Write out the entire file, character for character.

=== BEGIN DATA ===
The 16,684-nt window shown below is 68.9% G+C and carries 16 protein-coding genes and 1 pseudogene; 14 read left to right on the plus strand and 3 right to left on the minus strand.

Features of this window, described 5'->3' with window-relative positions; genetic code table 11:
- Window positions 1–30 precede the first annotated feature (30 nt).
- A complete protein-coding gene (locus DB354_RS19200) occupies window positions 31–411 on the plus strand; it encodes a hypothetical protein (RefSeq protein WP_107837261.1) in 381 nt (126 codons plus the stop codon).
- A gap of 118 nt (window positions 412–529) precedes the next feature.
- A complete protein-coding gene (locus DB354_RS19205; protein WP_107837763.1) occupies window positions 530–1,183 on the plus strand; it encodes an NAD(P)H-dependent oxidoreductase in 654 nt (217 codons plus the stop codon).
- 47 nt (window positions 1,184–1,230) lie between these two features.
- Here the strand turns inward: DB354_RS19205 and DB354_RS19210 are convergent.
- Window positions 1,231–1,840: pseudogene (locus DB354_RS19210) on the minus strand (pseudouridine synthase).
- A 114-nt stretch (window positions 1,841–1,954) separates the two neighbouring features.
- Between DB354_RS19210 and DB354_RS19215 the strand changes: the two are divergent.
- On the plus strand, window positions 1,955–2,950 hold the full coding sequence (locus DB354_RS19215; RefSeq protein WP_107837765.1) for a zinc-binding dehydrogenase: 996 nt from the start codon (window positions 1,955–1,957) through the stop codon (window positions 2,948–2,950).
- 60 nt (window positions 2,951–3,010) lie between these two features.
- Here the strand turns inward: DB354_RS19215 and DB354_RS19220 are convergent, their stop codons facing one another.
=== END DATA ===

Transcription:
The 16,684-nt window shown below is 68.9% G+C and carries 16 protein-coding genes and 1 pseudogene; 14 read left to right on the plus strand and 3 right to left on the minus strand.

Features of this window, described 5'->3' with window-relative positions; genetic code table 11:
- Window positions 1–30 precede the first annotated feature (30 nt).
- A complete protein-coding gene (locus DB354_RS19200) occupies window positions 31–411 on the plus strand; it encodes a hypothetical protein (RefSeq protein WP_107837261.1) in 381 nt (126 codons plus the stop codon).
- A gap of 118 nt (window positions 412–529) precedes the next feature.
- A complete protein-coding gene (locus DB354_RS19205; protein WP_107837763.1) occupies window positions 530–1,183 on the plus strand; it encodes an NAD(P)H-dependent oxidoreductase in 654 nt (217 codons plus the stop codon).
- 47 nt (window positions 1,184–1,230) lie between these two features.
- Here the strand turns inward: DB354_RS19205 and DB354_RS19210 are convergent.
- Window positions 1,231–1,840: pseudogene (locus DB354_RS19210) on the minus strand (pseudouridine synthase).
- A 114-nt stretch (window positions 1,841–1,954) separates the two neighbouring features.
- Between DB354_RS19210 and DB354_RS19215 the strand changes: the two are divergent.
- On the plus strand, window positions 1,955–2,950 hold the full coding sequence (locus DB354_RS19215; RefSeq protein WP_107837765.1) for a zinc-binding dehydrogenase: 996 nt from the start codon (window positions 1,955–1,957) through the stop codon (window positions 2,948–2,950).
- 60 nt (window positions 2,951–3,010) lie between these two features.
- Here the strand turns inward: DB354_RS19215 and DB354_RS19220 are convergent, their stop codons facing one another.